April 28, 2014

Hail Ye Kale! – Sustainable food project for the week in three easy steps.

In Canada, I introduced kale with my ‘Hale and Hearty recipes’ in my blog back in 2012. That was just the beginning of a committed love affair I have with this vegetable.

It’s quirky, it’s sometimes curly and ragged, sometimes flat and smooth, with leaves coloured from hues of green to even purple and it is one of the ultimate feel good greens (for me anyway). It’s packed with so many high doses of vitamins and minerals like K, C and A just to name a few and it has many versatile uses in food preparation…OR you could arrange it in a vase in the meantime as delicious foliage and it will make any window sill look good!

If I haven’t breathed my passion into this post enough for you already, then let’s see what else I can dig up. Oh yes! It’s so easy to grow!

It is literally the vegetable to plant when you don’t possess one of those handy little green thumbs (again, a bit like me).  It grows almost anywhere and for a long periods of the year. The flavour will vary with sweetness and bitterness depending on the climate.  The harvest is abundant and quick and will save you money in the process. Just when you think it is over and it starts flowering, you can cook and prepare those too for spring/summer salad consumption! Oh and just to top it off, you can harvest the seeds (thousands of them) for next year’s crop, and the year after and so on and on!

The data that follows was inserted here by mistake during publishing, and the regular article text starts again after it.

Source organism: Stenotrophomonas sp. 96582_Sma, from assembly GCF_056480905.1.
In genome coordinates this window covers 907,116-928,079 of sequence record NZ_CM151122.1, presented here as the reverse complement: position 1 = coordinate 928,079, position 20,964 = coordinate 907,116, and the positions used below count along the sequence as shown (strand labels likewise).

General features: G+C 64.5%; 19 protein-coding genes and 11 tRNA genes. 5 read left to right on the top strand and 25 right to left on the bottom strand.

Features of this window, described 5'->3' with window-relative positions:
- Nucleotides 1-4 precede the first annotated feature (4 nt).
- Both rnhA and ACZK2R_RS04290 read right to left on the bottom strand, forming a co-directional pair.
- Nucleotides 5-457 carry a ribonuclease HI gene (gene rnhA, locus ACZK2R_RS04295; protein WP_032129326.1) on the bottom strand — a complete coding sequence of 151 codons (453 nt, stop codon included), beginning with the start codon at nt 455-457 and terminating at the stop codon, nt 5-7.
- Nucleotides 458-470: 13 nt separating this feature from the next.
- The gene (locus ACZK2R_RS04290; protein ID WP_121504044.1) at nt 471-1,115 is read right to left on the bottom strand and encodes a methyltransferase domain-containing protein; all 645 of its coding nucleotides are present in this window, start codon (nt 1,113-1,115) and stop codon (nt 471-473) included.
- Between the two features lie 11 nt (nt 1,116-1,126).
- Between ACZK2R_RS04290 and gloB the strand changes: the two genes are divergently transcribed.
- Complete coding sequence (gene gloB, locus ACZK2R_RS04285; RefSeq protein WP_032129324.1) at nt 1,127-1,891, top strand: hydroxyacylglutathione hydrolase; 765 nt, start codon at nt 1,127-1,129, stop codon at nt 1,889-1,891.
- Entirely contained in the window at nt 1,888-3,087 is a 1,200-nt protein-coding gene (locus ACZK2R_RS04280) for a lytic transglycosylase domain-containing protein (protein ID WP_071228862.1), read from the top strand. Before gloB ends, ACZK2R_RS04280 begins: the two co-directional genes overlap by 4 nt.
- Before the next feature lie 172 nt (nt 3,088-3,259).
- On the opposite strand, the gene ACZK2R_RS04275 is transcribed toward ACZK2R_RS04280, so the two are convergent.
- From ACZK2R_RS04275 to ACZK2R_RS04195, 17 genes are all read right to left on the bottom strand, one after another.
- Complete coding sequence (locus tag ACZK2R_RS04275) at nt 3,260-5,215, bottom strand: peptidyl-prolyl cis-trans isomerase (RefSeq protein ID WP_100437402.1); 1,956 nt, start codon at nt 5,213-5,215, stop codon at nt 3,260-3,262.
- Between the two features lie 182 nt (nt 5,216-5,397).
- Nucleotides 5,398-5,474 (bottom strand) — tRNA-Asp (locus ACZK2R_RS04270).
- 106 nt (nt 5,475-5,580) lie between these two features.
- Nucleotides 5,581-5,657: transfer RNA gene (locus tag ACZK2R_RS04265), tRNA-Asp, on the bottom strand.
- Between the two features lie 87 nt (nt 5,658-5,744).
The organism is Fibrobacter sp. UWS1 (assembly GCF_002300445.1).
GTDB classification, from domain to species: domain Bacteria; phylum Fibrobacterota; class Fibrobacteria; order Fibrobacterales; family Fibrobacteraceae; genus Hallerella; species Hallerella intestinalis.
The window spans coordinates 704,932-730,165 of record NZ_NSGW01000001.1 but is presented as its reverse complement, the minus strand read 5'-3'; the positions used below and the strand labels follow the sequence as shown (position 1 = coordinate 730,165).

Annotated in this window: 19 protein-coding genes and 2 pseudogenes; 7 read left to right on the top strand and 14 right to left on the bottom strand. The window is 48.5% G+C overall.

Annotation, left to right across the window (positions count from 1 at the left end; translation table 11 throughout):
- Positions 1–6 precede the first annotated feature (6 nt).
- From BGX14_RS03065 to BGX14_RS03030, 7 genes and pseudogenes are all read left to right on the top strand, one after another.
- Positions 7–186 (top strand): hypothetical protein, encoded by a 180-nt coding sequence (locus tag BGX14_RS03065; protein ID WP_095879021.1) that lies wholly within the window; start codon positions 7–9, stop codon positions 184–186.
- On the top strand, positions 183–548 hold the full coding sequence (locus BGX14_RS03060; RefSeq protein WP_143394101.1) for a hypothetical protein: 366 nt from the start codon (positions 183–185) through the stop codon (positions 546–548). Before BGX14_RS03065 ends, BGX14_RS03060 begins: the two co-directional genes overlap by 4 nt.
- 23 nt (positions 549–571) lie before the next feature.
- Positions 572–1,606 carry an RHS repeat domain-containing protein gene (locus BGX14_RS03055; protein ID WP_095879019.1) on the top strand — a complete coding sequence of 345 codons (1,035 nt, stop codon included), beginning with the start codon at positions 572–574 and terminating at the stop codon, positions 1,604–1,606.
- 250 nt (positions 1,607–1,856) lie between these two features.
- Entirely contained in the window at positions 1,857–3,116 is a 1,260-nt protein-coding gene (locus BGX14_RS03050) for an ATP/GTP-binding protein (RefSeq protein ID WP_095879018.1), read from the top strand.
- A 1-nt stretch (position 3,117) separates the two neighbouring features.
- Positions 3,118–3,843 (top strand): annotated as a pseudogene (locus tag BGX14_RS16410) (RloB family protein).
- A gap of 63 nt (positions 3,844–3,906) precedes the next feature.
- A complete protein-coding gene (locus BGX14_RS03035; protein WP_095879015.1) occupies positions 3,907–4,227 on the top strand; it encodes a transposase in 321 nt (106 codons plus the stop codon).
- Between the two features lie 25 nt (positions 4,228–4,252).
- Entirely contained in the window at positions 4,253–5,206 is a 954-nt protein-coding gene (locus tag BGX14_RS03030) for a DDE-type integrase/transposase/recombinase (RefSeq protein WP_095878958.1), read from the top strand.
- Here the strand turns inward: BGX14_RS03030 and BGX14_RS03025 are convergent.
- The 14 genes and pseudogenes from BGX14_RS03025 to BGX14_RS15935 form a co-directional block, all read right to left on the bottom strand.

How to plant in three easy steps:-

1. Visit your local nursery when you have 15 minutes. I visited my local one ‘Anything Grows’ (they make good coffee too). Most reputable nurseries will stock at least one or two varieties and they will look something like this pictured and will cost around $5-6 per punnet.

Kale punnets

2. If you are unsure of the soil quality, buy some Plant Food; this one pictured by Searles will do the trick for approximately $15 however there are other options if you ask advice.

soilfood

3. In a perfect world, you’d loosen the soil with the plant food into the ground (or a large pot with potting mix) and wait a few days before sowing your seeds so to speak…but seriously who has the time?? Follow the instructions on the container for planting and go for it!

If you don’t start seeing inches of kale growing by the week, with a bit of watering and sun of course I’ll be surprised and a little disappointed for you.

Tips: 

I recommend buying at least twenty, perhaps 10 of each variety. The red russian seems to grow a bit quicker than the curly green kale.

Remember to water everyday unless it rains of course!

If you are getting a little confident about planting more greens in your garden or potted space, this website is awesome; Milkwood – http://milkwood.net/2014/04/26/winter-greens-what-to-plant-right-now/

I would love to hear how your garden of kale grows so please let me know and good luck!

tag

 

 

 

 

 

 

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